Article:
Kelli Russell Agodon


Kelli Russell Agodon (1969-present) was born and raised in Seattle, Washington. She attended the University of Washington and Pacific Lutheran University where she received an MFA in creative writing. Kelli co-founded and is the editor of Two Sylvias Press as well as the Co-Director of Poets on the Coast: A Retreat for Women Poets. She is also a member of the Seattle7 Writers, a nonprofit that raises awareness and money for literacy organizations in the Pacific Northwest, and was the editor of Seattle’s Crab Creek Review from 2008 - 2014. She is currently writing her fourth collection of poetry. Source

String Theory Relationships

The essential idea is this — the man you love is connected to you

no matter what, but he’s also connected to the woman


     down the street with the small dog that barks at the lilacs,

     and she’s connected to the cashier at the market who’s a bit rough


with your grapes, but he thinks you’re ten years younger than you are

and he gives you free saltwater taffy and calls you


     darling — but he also calls her darling, and her dog

     darling, and the man you love along with the grapes.


The essential idea is this — all objects are composed of vibrating anxieties

— everyone wants a window or aisle seat and no one wants to sit


     in the middle. Call it deniability. Call it the flashlight you keep

     by the door never works in emergencies. We are all connected


by the blast that brought us here, the big bang,

the slam dunk, the heavy petting. We can’t always be pretty.


     We can’t always be the eyelash and the wink, sometimes we have to be

     the ear, sometimes the mouth. You are and are not the speaker in this story —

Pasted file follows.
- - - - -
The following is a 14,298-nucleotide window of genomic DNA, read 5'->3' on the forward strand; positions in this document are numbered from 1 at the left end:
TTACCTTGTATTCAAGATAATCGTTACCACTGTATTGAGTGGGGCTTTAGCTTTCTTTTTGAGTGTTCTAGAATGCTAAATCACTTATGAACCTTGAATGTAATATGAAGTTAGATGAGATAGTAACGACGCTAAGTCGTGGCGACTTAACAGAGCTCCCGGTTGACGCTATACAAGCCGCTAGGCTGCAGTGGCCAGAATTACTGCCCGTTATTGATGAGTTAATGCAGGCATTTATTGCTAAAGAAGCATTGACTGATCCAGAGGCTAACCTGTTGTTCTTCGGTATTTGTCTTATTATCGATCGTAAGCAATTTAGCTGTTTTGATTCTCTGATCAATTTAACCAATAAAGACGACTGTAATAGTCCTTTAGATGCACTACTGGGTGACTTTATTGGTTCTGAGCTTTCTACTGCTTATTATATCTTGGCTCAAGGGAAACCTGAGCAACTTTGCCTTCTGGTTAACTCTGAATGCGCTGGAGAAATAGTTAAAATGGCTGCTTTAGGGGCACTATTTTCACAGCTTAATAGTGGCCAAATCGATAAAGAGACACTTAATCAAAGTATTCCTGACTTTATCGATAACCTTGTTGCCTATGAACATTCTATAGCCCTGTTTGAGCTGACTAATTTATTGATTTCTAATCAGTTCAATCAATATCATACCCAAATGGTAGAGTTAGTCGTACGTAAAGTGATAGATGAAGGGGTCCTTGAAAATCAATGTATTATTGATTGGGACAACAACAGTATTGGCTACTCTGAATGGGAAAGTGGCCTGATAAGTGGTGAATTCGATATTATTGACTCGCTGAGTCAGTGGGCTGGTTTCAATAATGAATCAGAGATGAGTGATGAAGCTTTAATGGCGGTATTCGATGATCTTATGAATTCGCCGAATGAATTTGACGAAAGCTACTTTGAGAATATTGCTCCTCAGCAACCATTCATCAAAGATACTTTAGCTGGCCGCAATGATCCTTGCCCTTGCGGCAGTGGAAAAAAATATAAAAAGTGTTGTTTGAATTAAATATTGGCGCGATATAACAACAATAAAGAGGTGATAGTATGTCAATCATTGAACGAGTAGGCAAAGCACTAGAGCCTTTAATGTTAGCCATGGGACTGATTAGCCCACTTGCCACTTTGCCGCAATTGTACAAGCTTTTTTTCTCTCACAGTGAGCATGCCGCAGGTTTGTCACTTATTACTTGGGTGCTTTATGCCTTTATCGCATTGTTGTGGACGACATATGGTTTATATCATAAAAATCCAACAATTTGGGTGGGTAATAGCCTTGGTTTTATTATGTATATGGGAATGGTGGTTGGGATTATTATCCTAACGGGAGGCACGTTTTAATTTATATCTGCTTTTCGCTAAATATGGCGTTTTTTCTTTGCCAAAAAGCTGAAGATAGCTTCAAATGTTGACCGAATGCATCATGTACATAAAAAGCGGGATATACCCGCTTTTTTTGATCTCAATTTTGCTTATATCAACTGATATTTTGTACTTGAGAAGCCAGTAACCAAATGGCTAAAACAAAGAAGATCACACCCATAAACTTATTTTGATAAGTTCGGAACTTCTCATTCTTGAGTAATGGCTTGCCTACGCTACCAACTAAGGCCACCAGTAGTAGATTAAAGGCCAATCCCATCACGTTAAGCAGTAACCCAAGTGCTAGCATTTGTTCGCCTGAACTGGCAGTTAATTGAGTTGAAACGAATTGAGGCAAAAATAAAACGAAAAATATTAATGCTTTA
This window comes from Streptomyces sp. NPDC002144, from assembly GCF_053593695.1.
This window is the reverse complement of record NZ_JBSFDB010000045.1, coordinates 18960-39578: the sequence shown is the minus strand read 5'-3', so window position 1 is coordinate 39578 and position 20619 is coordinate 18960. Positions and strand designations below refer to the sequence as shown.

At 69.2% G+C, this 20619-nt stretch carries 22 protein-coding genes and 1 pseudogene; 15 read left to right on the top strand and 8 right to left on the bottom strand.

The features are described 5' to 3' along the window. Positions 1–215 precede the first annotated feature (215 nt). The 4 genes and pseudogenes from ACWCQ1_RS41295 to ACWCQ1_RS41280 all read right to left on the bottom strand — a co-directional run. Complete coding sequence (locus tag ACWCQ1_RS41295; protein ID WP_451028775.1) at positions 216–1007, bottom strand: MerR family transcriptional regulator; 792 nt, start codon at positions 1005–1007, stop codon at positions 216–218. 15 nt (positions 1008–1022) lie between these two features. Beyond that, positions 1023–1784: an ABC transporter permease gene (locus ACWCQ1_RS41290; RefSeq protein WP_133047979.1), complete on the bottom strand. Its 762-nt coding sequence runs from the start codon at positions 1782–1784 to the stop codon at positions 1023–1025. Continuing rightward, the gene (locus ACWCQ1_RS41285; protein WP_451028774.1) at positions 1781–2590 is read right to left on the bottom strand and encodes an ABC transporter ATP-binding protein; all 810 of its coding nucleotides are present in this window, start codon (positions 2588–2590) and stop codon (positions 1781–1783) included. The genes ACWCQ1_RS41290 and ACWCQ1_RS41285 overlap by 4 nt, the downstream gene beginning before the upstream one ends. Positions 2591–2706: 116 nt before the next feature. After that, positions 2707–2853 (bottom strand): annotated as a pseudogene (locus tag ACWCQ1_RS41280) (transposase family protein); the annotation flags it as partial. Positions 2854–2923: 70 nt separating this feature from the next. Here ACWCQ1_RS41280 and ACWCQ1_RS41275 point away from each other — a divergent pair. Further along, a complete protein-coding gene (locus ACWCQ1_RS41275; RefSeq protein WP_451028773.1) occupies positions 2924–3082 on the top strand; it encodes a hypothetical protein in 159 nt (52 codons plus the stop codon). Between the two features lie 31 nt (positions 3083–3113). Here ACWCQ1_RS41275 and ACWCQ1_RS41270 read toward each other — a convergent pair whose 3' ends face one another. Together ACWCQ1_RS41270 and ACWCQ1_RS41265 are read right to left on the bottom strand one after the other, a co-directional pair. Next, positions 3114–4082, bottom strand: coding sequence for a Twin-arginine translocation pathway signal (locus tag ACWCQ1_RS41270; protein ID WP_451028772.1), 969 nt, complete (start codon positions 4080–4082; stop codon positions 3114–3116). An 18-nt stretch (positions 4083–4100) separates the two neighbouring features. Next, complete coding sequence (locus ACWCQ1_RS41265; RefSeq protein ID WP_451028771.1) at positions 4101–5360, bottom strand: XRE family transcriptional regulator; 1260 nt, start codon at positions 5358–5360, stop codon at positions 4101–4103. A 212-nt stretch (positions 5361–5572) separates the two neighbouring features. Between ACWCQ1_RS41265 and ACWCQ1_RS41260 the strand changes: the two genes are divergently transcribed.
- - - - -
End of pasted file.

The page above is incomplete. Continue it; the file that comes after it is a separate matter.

you are the bridge connected to the bridge connected to the man

you love and the woman you dislike who teaches spin class. It’s not


     personal. It’s not personal when the universe says it’s complicated

     and you have ten minutes to understand quantum physics.


When the man you love says there’s a new connection called supersymmetry

and it exists between two fundamentally different types of particles


     called bosons and fermions, you hear bosoms and females.

     You hear he’s thinking about the spin teacher with the nice breasts


and you burrow deeper. The essential idea is this — someone will always bruise

your grapes and someone will end up in the middle. Someone you love


     will break your favorite coffee mug and bring you lilacs. And you

     will be connected to people who make your eyes roll.


You’ll be connected to others who stand on the bridge and consider jumping off.

You’ll try to care for them. And you will not look your age, but you will


     feel sad when you look in the mirror because we all want to live

     a little longer, because the small dog has died and the cashier


has lost his job for stealing saltwater taffy from the bin, but he still calls you darling,

calls everyone darling, and today, darling, darling, darling, the flashlight works.





Literary Movements:


Anthology Years:



Love & Relationships

Science & Climate

Literary Devices:


a figure of speech in which words repeat at the beginning of successive clauses, phrases, or sentences


the absence of a conjunction (for, and, nor, but, or, yet, so…) between phrases and within a sentence


a break between words within a metrical foot


a line break interrupting the middle of a phrase which continues on to the next line


words or phrases repeated one after another in quick succession

Extended Metaphor

a metaphor that extends through several lines or even an entire poem


the attribution of human qualities to a non-human thing


the repetition of conjunctions frequently and in close proximity in a sentence


a recurrence of the same word or phrase two or more times